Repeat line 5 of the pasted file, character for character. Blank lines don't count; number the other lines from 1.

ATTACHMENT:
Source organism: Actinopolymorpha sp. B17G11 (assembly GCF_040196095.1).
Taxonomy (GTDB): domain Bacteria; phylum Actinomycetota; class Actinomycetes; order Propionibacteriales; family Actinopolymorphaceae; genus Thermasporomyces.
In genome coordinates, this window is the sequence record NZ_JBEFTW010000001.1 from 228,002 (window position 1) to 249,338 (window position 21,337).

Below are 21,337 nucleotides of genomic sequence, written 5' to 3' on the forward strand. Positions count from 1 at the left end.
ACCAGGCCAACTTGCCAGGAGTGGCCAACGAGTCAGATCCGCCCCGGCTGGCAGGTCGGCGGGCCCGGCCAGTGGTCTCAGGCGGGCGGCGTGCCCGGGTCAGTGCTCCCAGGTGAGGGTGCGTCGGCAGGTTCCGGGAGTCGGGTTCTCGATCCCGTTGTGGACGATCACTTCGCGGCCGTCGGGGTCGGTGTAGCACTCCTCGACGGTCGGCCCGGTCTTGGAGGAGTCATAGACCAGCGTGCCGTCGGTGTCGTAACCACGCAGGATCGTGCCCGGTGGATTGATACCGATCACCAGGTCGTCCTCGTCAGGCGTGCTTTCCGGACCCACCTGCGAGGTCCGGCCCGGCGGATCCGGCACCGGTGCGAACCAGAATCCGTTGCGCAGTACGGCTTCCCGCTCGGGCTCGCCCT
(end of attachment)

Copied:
ACCAGGCCAACTTGCCAGGAGTGGCCAACGAGTCAGATCCGCCCCGGCTGGCAGGTCGGCGGGCCCGGCCAGTGGTCTCAGGCGGGCGGCGTGCCCGGGTCAGTGCTCCCAGGTGAGGGTGCGTCGGCAGGTTCCGGGAGTCGGGTTCTCGATCCCGTTGTGGACGATCACTTCGCGGCCGTCGGGGTCGGTGTAGCACTCCTCGACGGTCGGCCCGGTCTTGGAGGAGTCATAGACCAGCGTGCCGTCGGTGTCGTAACCACGCAGGATCGTGCCCGGTGGATTGATACCGATCACCAGGTCGTCCTCGTCAGGCGTGCTTTCCGGACCCACCTGCGAGGTCCGGCCCGGCGGATCCGGCACCGGTGCGAACCAGAATCCGTTGCGCAGTACGGCTTCCCGCTCGGGCTCGCCCT